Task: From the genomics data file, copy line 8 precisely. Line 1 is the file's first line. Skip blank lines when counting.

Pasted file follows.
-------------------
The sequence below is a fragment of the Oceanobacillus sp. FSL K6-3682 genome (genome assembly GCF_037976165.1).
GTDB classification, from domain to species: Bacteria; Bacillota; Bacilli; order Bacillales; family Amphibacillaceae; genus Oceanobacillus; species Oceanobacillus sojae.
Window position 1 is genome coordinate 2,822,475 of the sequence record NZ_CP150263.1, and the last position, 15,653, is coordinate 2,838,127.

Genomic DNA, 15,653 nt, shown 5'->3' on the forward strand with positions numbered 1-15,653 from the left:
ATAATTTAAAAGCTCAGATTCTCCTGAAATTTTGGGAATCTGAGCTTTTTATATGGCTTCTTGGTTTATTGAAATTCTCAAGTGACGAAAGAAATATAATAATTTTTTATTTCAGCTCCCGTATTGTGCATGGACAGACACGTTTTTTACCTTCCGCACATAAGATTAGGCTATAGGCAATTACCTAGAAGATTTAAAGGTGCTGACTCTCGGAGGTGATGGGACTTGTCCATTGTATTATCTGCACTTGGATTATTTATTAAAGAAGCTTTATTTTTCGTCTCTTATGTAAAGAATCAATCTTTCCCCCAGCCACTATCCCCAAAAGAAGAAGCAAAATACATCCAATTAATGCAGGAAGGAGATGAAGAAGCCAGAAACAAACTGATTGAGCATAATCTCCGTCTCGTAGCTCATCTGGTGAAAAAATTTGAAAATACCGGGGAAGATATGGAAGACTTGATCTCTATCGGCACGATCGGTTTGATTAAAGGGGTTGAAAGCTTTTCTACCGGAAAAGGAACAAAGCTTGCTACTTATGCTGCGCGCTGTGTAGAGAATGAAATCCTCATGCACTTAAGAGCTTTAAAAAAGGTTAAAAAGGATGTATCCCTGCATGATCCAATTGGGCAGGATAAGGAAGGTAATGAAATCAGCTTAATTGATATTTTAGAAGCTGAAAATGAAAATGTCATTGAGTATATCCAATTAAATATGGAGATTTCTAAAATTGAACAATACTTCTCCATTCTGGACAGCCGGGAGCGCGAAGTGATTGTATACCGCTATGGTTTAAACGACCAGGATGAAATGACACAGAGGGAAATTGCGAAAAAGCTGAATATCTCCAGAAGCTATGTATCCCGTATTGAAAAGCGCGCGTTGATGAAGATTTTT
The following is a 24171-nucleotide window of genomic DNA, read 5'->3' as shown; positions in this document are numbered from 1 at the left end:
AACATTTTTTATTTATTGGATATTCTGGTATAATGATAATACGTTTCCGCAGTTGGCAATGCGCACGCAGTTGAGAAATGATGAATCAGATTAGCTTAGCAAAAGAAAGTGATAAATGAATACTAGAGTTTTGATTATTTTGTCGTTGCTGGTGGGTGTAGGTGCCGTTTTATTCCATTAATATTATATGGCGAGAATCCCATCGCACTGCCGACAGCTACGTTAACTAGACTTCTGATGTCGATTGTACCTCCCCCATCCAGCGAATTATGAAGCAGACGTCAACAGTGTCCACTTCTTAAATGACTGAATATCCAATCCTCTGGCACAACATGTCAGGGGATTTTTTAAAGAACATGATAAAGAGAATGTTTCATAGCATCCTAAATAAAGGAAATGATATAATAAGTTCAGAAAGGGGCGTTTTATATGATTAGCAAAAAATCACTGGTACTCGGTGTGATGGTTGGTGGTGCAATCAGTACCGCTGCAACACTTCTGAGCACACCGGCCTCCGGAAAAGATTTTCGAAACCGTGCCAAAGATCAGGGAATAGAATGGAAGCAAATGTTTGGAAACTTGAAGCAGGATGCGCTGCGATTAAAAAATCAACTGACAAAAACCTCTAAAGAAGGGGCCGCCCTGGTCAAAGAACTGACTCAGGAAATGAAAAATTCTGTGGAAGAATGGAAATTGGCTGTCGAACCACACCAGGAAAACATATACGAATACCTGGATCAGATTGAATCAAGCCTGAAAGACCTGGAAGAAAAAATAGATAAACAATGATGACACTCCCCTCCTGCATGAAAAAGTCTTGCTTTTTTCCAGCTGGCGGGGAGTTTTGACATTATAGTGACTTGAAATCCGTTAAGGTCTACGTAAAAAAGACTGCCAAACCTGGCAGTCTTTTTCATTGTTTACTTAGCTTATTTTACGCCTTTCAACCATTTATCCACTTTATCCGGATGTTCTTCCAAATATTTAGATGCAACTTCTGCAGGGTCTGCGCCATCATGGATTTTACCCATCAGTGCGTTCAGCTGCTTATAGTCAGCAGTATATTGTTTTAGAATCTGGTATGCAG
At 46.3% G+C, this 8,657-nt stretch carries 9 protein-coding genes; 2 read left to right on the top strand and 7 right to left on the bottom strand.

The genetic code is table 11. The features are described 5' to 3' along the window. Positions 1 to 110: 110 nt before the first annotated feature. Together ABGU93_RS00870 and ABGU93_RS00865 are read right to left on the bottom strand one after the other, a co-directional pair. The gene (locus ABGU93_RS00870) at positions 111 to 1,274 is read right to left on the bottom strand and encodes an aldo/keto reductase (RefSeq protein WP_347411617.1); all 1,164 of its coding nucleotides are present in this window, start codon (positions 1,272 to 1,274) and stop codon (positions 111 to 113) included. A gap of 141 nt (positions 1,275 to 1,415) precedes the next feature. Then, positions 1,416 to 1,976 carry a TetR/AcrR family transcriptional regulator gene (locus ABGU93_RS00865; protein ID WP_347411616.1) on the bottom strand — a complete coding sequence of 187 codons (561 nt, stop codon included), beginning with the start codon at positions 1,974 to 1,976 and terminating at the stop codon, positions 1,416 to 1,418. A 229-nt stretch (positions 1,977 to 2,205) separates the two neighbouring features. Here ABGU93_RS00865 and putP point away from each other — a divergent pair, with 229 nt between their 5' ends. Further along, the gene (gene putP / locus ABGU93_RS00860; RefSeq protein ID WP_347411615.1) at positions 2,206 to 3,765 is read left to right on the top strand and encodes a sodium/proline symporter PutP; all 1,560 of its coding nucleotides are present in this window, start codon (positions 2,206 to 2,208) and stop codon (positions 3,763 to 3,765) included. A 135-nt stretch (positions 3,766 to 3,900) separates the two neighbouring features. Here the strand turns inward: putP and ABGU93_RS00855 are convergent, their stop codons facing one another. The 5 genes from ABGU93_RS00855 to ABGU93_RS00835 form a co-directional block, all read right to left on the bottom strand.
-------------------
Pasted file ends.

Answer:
At 46.3% G+C, this 8,657-nt stretch carries 9 protein-coding genes; 2 read left to right on the top strand and 7 right to left on the bottom strand.